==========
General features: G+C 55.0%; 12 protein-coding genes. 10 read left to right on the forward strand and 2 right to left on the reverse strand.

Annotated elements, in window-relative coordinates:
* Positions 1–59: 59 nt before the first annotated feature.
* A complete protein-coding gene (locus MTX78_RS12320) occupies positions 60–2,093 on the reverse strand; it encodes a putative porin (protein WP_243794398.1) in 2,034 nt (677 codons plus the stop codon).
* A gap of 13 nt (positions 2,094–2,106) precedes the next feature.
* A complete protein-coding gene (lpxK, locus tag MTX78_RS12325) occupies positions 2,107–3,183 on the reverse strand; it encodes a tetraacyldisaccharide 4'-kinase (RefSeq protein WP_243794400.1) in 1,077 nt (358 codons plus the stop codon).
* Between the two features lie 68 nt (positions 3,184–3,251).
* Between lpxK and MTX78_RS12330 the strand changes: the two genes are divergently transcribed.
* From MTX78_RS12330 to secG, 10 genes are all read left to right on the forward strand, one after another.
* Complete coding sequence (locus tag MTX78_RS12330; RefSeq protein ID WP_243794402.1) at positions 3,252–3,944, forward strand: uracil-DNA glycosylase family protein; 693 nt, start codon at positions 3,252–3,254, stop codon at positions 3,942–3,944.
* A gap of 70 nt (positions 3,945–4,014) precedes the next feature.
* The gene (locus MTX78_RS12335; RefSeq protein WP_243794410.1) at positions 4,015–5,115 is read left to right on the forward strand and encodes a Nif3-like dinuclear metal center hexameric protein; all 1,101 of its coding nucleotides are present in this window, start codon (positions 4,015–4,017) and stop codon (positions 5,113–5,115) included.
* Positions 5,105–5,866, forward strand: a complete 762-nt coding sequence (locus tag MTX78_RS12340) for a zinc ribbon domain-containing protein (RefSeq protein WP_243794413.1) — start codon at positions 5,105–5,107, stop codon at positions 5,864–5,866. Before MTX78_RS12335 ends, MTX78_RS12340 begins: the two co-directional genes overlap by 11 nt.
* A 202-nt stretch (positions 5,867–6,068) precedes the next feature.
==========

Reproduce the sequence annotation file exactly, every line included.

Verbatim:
General features: G+C 55.0%; 12 protein-coding genes. 10 read left to right on the forward strand and 2 right to left on the reverse strand.

Annotated elements, in window-relative coordinates:
* Positions 1–59: 59 nt before the first annotated feature.
* A complete protein-coding gene (locus MTX78_RS12320) occupies positions 60–2,093 on the reverse strand; it encodes a putative porin (protein WP_243794398.1) in 2,034 nt (677 codons plus the stop codon).
* A gap of 13 nt (positions 2,094–2,106) precedes the next feature.
* A complete protein-coding gene (lpxK, locus tag MTX78_RS12325) occupies positions 2,107–3,183 on the reverse strand; it encodes a tetraacyldisaccharide 4'-kinase (RefSeq protein WP_243794400.1) in 1,077 nt (358 codons plus the stop codon).
* Between the two features lie 68 nt (positions 3,184–3,251).
* Between lpxK and MTX78_RS12330 the strand changes: the two genes are divergently transcribed.
* From MTX78_RS12330 to secG, 10 genes are all read left to right on the forward strand, one after another.
* Complete coding sequence (locus tag MTX78_RS12330; RefSeq protein ID WP_243794402.1) at positions 3,252–3,944, forward strand: uracil-DNA glycosylase family protein; 693 nt, start codon at positions 3,252–3,254, stop codon at positions 3,942–3,944.
* A gap of 70 nt (positions 3,945–4,014) precedes the next feature.
* The gene (locus MTX78_RS12335; RefSeq protein WP_243794410.1) at positions 4,015–5,115 is read left to right on the forward strand and encodes a Nif3-like dinuclear metal center hexameric protein; all 1,101 of its coding nucleotides are present in this window, start codon (positions 4,015–4,017) and stop codon (positions 5,113–5,115) included.
* Positions 5,105–5,866, forward strand: a complete 762-nt coding sequence (locus tag MTX78_RS12340) for a zinc ribbon domain-containing protein (RefSeq protein WP_243794413.1) — start codon at positions 5,105–5,107, stop codon at positions 5,864–5,866. Before MTX78_RS12335 ends, MTX78_RS12340 begins: the two co-directional genes overlap by 11 nt.
* A 202-nt stretch (positions 5,867–6,068) precedes the next feature.